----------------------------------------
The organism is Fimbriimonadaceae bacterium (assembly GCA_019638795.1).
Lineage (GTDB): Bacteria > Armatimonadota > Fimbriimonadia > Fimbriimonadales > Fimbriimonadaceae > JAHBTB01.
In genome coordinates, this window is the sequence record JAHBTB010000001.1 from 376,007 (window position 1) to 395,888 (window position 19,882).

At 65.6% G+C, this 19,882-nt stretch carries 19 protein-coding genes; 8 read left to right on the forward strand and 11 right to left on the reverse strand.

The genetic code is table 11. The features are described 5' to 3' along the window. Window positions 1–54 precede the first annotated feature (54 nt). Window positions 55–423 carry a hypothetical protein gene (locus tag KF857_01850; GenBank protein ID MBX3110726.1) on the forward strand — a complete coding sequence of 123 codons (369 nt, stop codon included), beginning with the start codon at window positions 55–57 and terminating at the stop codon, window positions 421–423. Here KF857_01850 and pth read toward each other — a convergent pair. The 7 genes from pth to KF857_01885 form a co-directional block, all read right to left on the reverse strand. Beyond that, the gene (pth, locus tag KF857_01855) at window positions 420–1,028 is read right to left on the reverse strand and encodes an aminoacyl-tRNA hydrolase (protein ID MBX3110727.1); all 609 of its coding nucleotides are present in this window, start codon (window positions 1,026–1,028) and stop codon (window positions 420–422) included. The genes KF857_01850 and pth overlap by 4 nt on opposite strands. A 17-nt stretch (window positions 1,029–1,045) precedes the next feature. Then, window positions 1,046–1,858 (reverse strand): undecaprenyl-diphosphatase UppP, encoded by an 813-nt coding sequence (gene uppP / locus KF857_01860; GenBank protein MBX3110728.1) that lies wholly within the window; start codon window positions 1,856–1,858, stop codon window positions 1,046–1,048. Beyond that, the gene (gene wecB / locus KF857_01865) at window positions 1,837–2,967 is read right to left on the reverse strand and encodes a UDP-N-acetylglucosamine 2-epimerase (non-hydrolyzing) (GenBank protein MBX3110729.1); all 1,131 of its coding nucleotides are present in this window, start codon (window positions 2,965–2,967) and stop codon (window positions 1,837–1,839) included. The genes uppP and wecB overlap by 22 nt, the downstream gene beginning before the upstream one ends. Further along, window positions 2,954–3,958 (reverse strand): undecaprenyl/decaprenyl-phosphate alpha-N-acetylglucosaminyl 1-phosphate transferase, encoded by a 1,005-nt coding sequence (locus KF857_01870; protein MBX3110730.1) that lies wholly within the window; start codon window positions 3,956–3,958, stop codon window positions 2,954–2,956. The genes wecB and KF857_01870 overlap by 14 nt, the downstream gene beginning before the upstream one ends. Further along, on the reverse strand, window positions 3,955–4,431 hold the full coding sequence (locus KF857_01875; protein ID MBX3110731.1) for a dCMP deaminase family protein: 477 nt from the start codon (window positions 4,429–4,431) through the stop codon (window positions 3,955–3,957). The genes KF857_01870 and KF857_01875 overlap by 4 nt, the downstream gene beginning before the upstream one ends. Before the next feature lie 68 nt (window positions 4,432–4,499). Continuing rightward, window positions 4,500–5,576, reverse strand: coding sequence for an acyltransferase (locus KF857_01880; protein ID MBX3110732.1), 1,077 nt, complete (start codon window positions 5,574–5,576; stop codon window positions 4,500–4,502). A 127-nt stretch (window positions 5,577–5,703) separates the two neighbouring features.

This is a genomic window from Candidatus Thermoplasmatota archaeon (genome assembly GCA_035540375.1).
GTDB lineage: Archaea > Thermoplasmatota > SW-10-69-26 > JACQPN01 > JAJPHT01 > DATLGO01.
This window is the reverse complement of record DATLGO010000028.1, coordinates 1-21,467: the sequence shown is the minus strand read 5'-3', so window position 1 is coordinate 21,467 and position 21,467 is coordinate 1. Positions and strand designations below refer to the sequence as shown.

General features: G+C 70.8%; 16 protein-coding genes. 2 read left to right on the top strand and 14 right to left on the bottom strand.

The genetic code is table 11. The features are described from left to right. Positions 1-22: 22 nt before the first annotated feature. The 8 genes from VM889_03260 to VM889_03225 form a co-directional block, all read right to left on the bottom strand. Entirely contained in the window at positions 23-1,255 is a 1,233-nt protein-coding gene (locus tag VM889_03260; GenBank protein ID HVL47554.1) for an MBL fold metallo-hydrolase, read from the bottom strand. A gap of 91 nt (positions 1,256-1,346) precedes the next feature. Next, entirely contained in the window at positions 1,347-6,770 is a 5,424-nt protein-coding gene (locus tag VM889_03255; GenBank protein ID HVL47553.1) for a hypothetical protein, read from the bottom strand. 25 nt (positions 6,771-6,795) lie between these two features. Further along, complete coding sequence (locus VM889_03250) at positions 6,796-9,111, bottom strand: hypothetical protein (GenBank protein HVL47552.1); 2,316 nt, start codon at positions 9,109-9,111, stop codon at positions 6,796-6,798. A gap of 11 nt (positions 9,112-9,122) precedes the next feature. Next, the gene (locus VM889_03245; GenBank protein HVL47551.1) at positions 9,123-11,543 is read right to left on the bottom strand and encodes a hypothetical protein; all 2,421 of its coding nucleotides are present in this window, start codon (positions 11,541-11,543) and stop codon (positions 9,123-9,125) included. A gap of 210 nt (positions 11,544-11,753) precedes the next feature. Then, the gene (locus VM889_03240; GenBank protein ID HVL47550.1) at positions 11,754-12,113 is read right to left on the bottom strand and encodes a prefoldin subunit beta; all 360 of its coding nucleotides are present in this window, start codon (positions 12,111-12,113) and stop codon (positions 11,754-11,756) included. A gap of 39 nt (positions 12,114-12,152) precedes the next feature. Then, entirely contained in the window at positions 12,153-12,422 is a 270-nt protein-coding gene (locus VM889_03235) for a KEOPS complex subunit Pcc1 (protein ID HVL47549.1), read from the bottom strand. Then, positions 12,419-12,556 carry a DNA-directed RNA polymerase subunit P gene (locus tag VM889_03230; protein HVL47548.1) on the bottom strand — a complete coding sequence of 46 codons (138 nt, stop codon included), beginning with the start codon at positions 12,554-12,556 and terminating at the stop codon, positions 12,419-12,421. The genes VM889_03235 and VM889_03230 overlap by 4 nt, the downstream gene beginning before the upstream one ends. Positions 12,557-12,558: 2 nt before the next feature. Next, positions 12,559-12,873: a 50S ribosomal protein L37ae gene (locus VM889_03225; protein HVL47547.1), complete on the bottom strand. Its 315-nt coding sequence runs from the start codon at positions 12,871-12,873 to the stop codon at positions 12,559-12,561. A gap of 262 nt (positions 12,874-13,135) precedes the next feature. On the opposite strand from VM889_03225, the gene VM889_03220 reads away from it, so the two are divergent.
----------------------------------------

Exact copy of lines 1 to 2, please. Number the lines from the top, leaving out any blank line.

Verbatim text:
The organism is Fimbriimonadaceae bacterium (assembly GCA_019638795.1).
Lineage (GTDB): Bacteria > Armatimonadota > Fimbriimonadia > Fimbriimonadales > Fimbriimonadaceae > JAHBTB01.